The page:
Cloud Computing UX

Studying and Improving the Usability of Scientific Infrastructure
A screenshot of a load average graph shown to testbed users.

The Project:

It is often said that software developers design for themselves. Scientific infrastructure is no different. To break that pattern and improve the usability of scholarly technology, my collaborators at the University of Utah (Jason Wiese, Kazi Sinthia Kabir, & Tamanna Motahar) and I are doing user research for a cloud computing testbed. The testbed allows users to construct clouds of their own, arranging nodes in whatever configuration neccessary and directly controlling the hardware they use. Through interviews and contextual inquiries we are learning how researchers leverage the testbed, what their pain points are, and how the testbed can better aligned with scholarly workflows.

Our research is ongoing. A current focus is optimizing time spent on the testbed by encouraging swift return of nodes and reducing the likelihood of lost data because of missed exportation deadlines. We believe there is opportunity to simultaneously meet the goals of the testbed developers (e.g. increase access to nodes), reduce these pain points, and facilitate open science and reproducible work through automation.

My Role:

I joined the project as a postdoc for Dr. Wiese in fall 2022 and have been conducting interviews and observation sessions along with graduate students Kazi Sinthia Kabir and Tamanna Motahar. I brought sociological expertise to the otherwise UX focused project, prompting a publication submission to CSCW23 (and subsequent acceptance with minor revisions!). In that manuscript we frame use of the cloud computing testbed as a collaborative activity where users optimize node allocation for themselves and the userbase as a whole. Using that lens, we recognized opportunities for design interventions to increase the collective understanding of time on the testbed and encourage quick node return.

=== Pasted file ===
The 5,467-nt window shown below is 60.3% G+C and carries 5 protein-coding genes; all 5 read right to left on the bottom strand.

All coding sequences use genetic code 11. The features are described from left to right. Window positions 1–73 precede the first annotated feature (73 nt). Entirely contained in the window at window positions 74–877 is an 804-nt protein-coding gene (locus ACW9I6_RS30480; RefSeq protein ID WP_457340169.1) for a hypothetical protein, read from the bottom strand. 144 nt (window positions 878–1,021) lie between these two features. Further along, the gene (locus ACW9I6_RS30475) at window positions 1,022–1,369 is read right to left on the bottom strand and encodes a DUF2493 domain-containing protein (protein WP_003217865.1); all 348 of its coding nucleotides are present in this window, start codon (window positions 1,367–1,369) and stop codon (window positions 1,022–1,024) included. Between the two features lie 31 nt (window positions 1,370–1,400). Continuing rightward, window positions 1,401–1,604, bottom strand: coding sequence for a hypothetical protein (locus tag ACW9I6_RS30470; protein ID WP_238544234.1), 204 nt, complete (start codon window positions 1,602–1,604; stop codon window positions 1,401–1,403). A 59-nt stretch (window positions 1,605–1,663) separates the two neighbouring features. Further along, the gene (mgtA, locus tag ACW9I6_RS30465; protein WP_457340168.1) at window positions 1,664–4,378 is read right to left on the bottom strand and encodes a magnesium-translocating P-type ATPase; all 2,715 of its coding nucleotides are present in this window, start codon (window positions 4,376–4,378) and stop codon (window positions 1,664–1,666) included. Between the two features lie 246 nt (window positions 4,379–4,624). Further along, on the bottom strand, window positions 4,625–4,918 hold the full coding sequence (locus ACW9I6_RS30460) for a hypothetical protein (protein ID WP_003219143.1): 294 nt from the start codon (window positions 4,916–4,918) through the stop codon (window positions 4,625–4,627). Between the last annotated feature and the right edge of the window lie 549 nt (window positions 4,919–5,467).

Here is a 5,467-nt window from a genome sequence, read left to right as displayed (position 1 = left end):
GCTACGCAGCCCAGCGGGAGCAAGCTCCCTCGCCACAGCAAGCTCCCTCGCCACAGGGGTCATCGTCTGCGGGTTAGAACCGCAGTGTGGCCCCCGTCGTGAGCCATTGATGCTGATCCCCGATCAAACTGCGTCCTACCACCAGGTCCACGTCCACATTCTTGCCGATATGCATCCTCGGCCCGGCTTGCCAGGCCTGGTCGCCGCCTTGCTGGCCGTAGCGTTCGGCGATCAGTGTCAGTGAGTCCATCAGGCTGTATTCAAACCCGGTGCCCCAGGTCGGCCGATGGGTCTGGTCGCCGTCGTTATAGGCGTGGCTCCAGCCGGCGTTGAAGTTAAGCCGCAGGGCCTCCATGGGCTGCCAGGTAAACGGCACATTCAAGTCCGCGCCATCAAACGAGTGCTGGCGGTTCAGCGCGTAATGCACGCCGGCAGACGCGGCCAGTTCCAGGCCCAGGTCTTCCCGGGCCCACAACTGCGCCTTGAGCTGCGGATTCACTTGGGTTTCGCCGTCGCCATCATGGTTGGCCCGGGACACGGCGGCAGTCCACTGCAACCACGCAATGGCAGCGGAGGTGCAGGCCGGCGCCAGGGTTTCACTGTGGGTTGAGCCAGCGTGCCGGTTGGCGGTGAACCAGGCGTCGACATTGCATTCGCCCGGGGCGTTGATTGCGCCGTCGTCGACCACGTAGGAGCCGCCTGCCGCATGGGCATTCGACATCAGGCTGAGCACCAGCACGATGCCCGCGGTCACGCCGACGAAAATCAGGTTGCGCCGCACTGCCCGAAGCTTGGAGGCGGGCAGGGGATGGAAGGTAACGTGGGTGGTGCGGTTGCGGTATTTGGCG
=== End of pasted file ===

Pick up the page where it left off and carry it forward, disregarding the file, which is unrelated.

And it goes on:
As our research progressed, I have started meeting regularly with the development team to convey our insights and better appreciate their goals. We are presently evaluating some design interventions through surveys and interviews and hope to implement changes soon.

Simultaneously, we are exploring the artifact evaluation process, hoping to identify ways that infrastructure like CloudLab can better support reproducible research. This research is ongoing.

Keep in Touch

I look forward to hearing from you.
School of Computing, University of Utah: MEB 4154